Spaceship Earth is a 350,000-pound Brazilian blue quartzite sculpture created by Finnish American artist Eino.[1] The sculpture was commissioned by Brian Maxwell of Powerbar the Maxwell Family Foundation for the late environmentalist David Brower and its name was often used by Brower referring to mankind traveling through life in a common vehicle.[2] Today the sculpture is located at Kennesaw State University adjacent to the Social Science building, the first LEED-certified building at the University System of Georgia.[3]

Spaceship Earth
Kennesaw State Spaceship Earth and Social Science.JPG
Year2000-December 2006, November 2007-present
TypeBrazilian Blue Quartzite
LocationKennesaw State University, Kennesaw

The 175-ton chunk of rock was formed from 88 individual pieces of quartzite and bonded with specially made polyepoxide.[1][3] After these pieces were in place, Eino attached a life-size bronze model of the late Brower. Additionally, 2,400 bronze pieces were added to the exterior to outline land masses on the earth.[3]

Spaceship Earth was completed in August 2006 and unveiled in October.[3] The sculpture broke apart and started spilling over just two months later. First reports cited poor adhesive and unsound construction contributed to its demise while Eino argued that it had to have been an act of vandalism. The sculpture was rededicated in November 2006.[4]


A few months before the November 2000 death of the first Executive Director Sierra Club and lifelong environmentalist David Brower, the founders of PowerBar, Brian and Jennifer Maxwell, commissioned the 175-ton tribute in his honor.[1] It was during a morning run with photographer Galen Rowell and PowerBar's Brian Maxwell that the tribute was conceived.[1] Shortly after Maxwell met with his friend, environmentalist and Finnish-American artist Eino, to create such a sculpture.[1]

Eino was sent stone samples from a rock quarry in Brazil at the start of the project and "[he] thought, oh my, this is three times harder than marble. But immediately I understood this was the right stone. It is more permanent than anything else. No pollution can hurt it. No graffiti will harm it. It was the right stone to be here for 1,000 years."[1] Over 175 tons of Brazilian blue quartzite was shipped and stored in a parking lot while Eino and Maxwell sought to secure a home for the sculpture.[1] Locations in Berkeley to Washington, D.C., were proposed, but all were turned down by local art commissions or city councils.[1][5] For nearly a year, Eino argued to have the sculpture placed in the streets of San Francisco, but the San Francisco Arts Commission’s Visual Arts Committee turned it down by saying it "not only had little or nothing to do with the city" but "was too big and did not represent Brower's ideals."[6][7]

Later, in 2004, Jennifer Maxwell, then the widow of Brian Maxwell, contacted the City of Berkeley to find a home for the tribute.[8] A few members of the Berkeley Arts Commission spoke out against the sculpture's design and how it seemed to be forced on the city. In October 2004, the commission voted 7-2 to accept the sculpture with conditions.[9] For final approval by the Civic Art Commission 15-foot-wide (4.6 m) sculpture could not be adorned with the bronze statue of Brower, and the Maxwell family had to pay the entire installation cost.[5][9] By 2005, with a push from the Mayor, the Civic Art Commission found nearly 30 different locations the sculpture could live.[2][8] In August 2005, two Berkeley area commissions voted to consider another location.[5] While negotiations were dragging on with bureaucrats in Berkeley, officials at Kennesaw State University contacted Eino and accepted the memorial.[7]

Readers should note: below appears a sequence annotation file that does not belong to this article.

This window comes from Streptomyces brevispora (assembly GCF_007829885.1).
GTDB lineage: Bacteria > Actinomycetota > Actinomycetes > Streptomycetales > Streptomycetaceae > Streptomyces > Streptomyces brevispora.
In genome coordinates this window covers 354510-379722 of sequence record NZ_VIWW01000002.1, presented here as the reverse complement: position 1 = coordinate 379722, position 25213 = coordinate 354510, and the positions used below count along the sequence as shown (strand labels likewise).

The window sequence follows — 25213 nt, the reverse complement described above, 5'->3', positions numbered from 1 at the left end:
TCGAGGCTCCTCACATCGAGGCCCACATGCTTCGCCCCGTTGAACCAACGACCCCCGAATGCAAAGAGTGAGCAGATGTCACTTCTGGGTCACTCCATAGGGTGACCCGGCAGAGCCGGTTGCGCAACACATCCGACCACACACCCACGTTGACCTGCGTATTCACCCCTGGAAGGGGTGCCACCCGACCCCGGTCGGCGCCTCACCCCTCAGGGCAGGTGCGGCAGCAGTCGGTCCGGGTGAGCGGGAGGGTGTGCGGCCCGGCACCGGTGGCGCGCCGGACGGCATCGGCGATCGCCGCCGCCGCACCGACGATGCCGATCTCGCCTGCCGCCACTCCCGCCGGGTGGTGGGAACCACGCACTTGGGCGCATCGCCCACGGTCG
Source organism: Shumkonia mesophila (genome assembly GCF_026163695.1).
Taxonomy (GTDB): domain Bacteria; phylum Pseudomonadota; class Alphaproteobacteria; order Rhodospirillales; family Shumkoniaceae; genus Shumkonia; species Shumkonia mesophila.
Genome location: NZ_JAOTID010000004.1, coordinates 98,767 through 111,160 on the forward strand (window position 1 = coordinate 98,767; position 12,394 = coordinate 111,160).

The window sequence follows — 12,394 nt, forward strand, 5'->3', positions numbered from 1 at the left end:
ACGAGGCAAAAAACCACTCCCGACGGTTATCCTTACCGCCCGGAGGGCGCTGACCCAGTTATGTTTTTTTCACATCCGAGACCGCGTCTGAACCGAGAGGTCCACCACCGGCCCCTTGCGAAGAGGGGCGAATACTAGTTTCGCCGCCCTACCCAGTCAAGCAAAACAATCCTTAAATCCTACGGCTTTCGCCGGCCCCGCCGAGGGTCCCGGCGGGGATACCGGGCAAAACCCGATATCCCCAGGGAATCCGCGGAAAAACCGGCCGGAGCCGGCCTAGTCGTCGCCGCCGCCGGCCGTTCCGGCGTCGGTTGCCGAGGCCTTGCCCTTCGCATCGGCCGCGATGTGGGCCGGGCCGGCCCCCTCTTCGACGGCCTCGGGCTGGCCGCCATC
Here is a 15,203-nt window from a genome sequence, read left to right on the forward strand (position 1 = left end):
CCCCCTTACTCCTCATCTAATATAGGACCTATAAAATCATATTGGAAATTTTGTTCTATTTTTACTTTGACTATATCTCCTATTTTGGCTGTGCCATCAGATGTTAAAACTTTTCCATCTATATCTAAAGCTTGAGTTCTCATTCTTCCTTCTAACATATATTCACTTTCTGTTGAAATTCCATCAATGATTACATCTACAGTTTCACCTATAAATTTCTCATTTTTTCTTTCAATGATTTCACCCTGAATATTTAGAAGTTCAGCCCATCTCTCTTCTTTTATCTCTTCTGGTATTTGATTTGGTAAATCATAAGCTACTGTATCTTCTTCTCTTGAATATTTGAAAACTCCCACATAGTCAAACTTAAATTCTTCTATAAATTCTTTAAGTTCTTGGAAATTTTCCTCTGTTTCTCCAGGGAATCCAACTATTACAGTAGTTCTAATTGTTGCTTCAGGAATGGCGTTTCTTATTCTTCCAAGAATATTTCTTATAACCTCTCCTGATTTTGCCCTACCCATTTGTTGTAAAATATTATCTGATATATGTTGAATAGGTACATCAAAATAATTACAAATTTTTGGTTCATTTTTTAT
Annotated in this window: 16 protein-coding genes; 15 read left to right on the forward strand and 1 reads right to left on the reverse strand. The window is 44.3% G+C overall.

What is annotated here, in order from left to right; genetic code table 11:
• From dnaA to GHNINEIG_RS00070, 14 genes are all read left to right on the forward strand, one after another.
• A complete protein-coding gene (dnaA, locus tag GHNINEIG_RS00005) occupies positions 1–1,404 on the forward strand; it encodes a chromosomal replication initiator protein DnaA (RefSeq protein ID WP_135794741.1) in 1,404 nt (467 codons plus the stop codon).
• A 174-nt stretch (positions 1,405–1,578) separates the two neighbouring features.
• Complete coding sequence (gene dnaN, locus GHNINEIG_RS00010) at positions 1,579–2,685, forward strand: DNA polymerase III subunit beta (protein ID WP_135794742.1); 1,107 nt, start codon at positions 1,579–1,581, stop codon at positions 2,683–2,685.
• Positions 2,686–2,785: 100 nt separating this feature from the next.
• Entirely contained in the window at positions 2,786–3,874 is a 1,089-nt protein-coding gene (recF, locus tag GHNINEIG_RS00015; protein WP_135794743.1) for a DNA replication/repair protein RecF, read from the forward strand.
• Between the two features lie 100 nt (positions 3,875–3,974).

Today the sculpture resides at Kennesaw State University, adjacent to the Social Science building.[7] Nearly six years after its conception, Spaceship Earth was finished and unveiled on October 20, 2006.[3] In late December 2006, only three months after its installation on campus, Spaceship Earth collapsed. The sculpture was intended to be a permanent reminder to future generations to take care of their delicate planet. After the collapse, Eino attributed the disaster to vandalism, but later reports associated the collapse with poor construction. Reconstruction was to begin in February 2007 but was delayed until July and was completed by November 2007.[4]


  1. ^ a b c d e f g h Hill, Angela (2007-03-24). "175-ton East Bay-inspired 'Earth Spaceship' needs landing pad". Alameda Times-Star. MediaNews Group, Inc. Retrieved 2007-11-28.
  2. ^ a b Bender, Kristin (2004-07-12). "Artist's tribute may get a home;Berkeley Marina probable site for 'Spaceship Earth,' a memorial". Alameda Times-Star. MediaNews Group, Inc. and ANG Newspapers. Retrieved 2007-11-28.
  3. ^ a b c d e Moore, Stacey (2006-10-30). "Spaceship Earth sculpture unveiled". Access Online. Kennesaw State University. Archived from the original on 2007-06-20. Retrieved 2007-11-28.
  4. ^ a b "Earth Collapses". Associated Press. 2007-10-24. Retrieved 2009-12-31.
  5. ^ a b c Kuchinskas, Susan (2005-08-03). "Lost in Space". East Bay Express. East Bay Express Publishing, LP. Retrieved 2007-11-28.
  6. ^ Garchik, Leah (2003-08-13). "175-ton East Bay-inspired 'Earth Spaceship' needs landing pad". The San Francisco Chronicle. The Chronicle Publishing Co. Retrieved 2007-11-28.
  7. ^ a b c "'Spaceship Earth' to land in Georgia". UPI. U.P.I. 2005-11-04. Retrieved 2007-11-28.
  8. ^ a b Coupland, Ken (2004-09-15). "Spaceship Earth Tries to Land A sleepwalking David Brower sculpture looks for a home". East Bay Express. East Bay Express Publishing, LP. Retrieved 2007-11-28.
  9. ^ a b Hoge, Patrick (2004-10-30). "Panel OKs accepting altered sculpture". The San Francisco Chronicle. The Chronicle Publishing Co. Retrieved 2007-11-28.

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